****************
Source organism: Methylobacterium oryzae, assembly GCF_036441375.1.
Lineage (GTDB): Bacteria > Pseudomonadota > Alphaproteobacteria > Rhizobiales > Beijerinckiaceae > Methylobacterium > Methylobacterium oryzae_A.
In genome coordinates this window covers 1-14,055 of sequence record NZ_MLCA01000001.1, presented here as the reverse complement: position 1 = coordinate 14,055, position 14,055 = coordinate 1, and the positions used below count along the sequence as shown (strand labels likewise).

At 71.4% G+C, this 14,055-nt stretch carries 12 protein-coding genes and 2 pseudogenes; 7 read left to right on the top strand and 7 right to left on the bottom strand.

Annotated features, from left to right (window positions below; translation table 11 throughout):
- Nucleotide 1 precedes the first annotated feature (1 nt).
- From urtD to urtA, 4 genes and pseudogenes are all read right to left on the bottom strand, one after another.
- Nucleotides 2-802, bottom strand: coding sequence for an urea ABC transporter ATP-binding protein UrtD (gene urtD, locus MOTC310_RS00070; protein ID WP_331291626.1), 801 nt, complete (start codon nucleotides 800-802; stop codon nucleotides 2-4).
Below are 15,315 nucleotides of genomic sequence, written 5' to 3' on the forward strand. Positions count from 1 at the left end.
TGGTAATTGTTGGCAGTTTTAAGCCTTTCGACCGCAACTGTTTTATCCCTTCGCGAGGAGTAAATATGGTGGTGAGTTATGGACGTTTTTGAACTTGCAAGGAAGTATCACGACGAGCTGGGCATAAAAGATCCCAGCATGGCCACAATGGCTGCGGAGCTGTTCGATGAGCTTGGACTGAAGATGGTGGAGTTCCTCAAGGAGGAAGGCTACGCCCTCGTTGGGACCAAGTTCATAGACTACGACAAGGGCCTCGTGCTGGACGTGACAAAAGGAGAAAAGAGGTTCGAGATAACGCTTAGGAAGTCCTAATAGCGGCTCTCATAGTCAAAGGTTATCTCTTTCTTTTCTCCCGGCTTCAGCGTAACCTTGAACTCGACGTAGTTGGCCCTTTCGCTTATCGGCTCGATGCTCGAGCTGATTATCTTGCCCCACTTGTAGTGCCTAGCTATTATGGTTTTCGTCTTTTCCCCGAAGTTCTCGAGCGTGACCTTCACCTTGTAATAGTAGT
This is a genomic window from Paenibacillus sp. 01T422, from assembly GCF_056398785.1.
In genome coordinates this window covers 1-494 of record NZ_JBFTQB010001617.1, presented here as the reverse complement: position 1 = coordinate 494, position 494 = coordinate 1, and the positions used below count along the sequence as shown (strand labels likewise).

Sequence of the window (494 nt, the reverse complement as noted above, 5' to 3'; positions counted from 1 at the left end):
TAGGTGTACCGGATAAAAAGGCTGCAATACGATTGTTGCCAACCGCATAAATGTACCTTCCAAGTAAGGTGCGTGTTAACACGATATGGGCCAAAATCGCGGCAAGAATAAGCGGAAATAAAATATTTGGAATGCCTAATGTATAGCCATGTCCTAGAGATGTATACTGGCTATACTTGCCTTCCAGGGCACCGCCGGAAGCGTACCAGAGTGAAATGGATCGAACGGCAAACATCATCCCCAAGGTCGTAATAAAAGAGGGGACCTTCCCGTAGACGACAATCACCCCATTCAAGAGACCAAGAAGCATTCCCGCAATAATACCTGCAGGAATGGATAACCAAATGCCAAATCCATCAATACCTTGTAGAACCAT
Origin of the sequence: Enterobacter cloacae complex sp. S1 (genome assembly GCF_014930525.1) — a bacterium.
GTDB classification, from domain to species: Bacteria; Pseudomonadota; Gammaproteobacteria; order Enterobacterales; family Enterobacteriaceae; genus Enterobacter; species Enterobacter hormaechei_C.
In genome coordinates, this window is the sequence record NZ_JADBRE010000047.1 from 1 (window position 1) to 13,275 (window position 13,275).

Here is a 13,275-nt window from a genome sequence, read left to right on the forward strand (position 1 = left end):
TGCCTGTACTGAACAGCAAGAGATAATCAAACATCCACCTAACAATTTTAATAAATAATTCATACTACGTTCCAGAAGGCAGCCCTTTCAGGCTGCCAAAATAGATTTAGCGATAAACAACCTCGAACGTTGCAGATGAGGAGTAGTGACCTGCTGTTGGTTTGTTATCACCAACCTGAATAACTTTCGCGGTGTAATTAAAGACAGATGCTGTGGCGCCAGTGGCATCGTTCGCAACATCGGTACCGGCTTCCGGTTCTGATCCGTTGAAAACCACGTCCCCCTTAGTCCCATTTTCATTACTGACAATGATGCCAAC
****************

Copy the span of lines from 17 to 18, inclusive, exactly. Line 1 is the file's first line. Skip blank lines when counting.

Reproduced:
In genome coordinates, this window is the sequence record NZ_JADBRE010000047.1 from 1 (window position 1) to 13,275 (window position 13,275).

Here is a 13,275-nt window from a genome sequence, read left to right on the forward strand (position 1 = left end):